Ritual basin (pan) with dragons, fish, tigers, and birds

Historical period(s)
early Anyang period, Late Shang dynasty, ca. 1300-1100 BCE
H x Diam: 12.1 × 32.5 cm (4 3/4 × 12 13/16 in)
China, Henan province, Anyang
Credit Line
Purchase — Charles Lang Freer Endowment
Freer Gallery of Art
Accession Number
On View Location
Currently not on view
Metalwork, Vessel

Ritual vessel: pan

Anyang period (ca. 1300 - ca. 1050 BCE), bird, casting, China, dragon, fish, mythological animal, tiger, WWII-era provenance

To 1956
J. T. Tai & Co., New York, New York. [1]

From 1956
Freer Gallery of Art, purchased from J. T. Tai & Co., New York, New York. [2]


[1] See object file, Collections Management Office.

[2] See note 1.

Previous Owner(s) and Custodian(s)

J.T. Tai & Co. established in 1950


A mythical dragon, rendered as a large coiled beast with big eyes, horns, and ears, forms the main decoration of this pan from Anyang in Henan province. Four smaller dragons fill in spaces to complete the overall design. When this basin was used in the ritual practice of washing hands as a sign of purification and respect, the dragons would have been covered with water, as if they were sea creatures. Other versions of dragons appear on the exterior of the basin. Since dragons are imaginary yet powerful beasts, Chinese artists have produced endless variations of their supposed appearance, usually showing them ferociously posed in profile with gaping mouths and tense, curled tails.

Published References
  • William Watson. The Art of Dynastic China. New York, 1981. cat. 237.
  • T'an. Tan-chiung: T'ung ch'i kai shu. Taipei. pl. 55.
  • Shang Chou chin wen shi ch'eng. Multi-volume, Taipei. cat. 7424.
  • Parke-Bernet Galleries. Sale Catalogue, November 4, 1948. New York, November 4, 1948. cat. 1000.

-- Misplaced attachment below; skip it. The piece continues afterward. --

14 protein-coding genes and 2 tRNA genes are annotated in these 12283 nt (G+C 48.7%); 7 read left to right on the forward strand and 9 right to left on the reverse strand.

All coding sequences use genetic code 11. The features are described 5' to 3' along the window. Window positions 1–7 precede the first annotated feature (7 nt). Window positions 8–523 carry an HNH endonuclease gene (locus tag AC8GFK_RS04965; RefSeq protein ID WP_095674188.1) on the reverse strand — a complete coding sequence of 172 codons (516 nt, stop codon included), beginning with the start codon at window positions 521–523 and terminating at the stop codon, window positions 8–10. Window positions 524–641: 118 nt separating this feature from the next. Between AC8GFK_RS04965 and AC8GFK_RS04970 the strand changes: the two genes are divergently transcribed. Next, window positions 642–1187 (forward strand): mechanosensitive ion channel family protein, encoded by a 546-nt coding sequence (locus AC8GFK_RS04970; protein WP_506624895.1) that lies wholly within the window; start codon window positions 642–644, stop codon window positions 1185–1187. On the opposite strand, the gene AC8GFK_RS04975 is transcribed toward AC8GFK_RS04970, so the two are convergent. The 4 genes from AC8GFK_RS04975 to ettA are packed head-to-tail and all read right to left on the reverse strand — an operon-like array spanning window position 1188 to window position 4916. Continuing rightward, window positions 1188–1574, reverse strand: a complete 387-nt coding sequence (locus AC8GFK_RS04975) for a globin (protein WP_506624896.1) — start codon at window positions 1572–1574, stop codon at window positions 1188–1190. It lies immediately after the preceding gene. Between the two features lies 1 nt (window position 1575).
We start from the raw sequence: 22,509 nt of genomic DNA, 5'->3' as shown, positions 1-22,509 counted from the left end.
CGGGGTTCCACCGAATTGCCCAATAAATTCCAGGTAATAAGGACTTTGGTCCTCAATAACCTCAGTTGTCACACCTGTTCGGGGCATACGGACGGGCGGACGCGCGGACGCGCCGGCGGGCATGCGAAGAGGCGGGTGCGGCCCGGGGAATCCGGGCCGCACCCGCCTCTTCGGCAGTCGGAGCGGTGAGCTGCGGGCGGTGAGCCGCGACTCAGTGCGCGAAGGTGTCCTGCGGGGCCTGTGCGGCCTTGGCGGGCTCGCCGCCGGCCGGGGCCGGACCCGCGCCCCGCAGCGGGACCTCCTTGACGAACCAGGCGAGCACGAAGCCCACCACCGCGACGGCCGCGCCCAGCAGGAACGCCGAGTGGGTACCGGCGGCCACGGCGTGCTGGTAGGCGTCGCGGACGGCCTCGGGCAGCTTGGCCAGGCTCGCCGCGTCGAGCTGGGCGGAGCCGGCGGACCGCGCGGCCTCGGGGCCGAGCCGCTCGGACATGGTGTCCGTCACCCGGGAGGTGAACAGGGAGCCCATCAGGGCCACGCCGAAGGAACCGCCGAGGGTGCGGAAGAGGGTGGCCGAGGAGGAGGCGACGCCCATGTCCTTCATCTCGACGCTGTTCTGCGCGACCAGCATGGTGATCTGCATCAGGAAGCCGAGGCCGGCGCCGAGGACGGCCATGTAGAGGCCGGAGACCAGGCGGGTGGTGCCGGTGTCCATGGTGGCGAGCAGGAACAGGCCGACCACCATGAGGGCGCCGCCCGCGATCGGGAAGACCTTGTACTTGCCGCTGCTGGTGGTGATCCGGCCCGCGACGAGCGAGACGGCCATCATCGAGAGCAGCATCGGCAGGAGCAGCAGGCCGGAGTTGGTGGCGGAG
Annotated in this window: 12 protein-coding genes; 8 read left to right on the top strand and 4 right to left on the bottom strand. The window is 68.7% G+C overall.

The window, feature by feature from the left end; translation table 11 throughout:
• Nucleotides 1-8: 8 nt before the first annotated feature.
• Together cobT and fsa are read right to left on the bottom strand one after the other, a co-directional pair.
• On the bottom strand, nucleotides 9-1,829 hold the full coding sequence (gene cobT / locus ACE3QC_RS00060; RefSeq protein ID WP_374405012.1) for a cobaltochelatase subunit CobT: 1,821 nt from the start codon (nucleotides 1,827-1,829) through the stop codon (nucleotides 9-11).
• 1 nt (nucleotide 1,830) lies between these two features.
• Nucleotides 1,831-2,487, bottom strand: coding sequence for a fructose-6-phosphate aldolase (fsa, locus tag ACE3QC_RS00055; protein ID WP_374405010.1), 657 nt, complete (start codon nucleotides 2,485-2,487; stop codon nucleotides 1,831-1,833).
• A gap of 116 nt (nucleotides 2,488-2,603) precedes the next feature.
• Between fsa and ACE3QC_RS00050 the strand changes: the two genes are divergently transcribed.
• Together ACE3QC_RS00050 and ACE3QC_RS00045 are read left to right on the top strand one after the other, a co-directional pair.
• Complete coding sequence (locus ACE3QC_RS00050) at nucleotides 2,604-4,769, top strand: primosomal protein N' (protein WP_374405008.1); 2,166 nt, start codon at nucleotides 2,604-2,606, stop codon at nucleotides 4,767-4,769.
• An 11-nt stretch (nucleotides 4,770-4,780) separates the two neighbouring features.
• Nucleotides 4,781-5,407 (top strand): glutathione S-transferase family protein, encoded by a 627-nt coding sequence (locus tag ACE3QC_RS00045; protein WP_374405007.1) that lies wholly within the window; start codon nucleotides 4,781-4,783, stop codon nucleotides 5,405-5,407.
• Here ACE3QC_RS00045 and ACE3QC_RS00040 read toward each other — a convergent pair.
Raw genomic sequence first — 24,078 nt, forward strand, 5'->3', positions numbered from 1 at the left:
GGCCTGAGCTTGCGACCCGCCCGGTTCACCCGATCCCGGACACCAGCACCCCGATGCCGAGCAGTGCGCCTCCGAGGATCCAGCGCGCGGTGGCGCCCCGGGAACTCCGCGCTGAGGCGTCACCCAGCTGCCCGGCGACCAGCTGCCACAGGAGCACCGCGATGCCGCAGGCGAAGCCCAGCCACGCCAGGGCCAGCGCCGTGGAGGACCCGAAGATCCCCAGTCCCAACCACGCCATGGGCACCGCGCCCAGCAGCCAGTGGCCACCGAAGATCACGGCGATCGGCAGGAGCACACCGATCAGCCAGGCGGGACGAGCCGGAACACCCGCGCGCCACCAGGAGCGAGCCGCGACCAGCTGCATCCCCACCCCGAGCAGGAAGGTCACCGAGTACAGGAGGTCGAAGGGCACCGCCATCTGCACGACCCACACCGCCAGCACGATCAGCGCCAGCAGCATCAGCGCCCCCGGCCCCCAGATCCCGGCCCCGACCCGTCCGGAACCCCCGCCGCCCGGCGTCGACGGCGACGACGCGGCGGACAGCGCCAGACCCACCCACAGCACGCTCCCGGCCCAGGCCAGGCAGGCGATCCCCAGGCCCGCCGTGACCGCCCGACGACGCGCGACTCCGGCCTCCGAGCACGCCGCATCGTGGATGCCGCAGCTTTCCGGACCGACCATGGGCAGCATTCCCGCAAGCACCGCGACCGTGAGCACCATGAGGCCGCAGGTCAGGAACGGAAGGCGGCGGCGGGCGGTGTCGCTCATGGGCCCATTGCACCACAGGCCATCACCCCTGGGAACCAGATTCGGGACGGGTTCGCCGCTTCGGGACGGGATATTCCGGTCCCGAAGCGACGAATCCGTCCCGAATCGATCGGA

• Chugoku bijutsu [Chinese Art in Western Collections]. 5 vols., Tokyo, 1972-1973. vol. 4: fig. 31.
  • Jessica Rawson. Western Zhou Ritual Bronzes from the Arthur M. Sackler Collections. Ancient Chinese Bronzes from the Arthur M. Sackler Collections, vol. 2 Washington and Cambridge, Massachusetts. vol. 2a, p. 55, fig. 62.
  • Jessica Rawson. Eccentric Bronzes of the Early Western Zhou. vol. 47 London, 1982-1983. p. 18.
  • Higuchi Takayasu. Kijin to ningen no Chugoku. Tokyo. p. 22.
  • Richard Edwards. The Artist and the Landscape: Changing Views of Nature in Chinese Painting. no. 6 Hong Kong, Spring 1976. cat. 6, pp. 30-52, pl. 15.
  • Dr. John Alexander Pope, Rutherford John Gettens, James Cahill, Noel Barnard. The Freer Chinese Bronzes. Oriental Studies Series, vol. 1, no. 7 Washington. cat. 3, p. 35.
  • Helmut Brinker. The Decor Style of Shang White Pottery. vol. 21 New York and Honolulu, HI, 1967-1968. fog. 4, p. 54.
  • The Sze Yuan Tang Archaic Bronzes from the Anthony Hardy Collection: Christie's New York. sale 2508 New York, September 16, 2010. pp. 84-85, fig. 1.
  • Oriental Art Recently Acquired by American Museums. vol. 11 Honolulu. p. 90, fig. 12.
  • Jenny F. So. Eastern Zhou Ritual Bronzes from the Arthur M. Sackler Collections. Ancient Chinese Bronzes from the Arthur M. Sackler Collections, vol. 3 New York, 1995. pp. 317, fig. 62.2.
Collection Area(s)
Chinese Art
Web Resources
Google Cultural Institute
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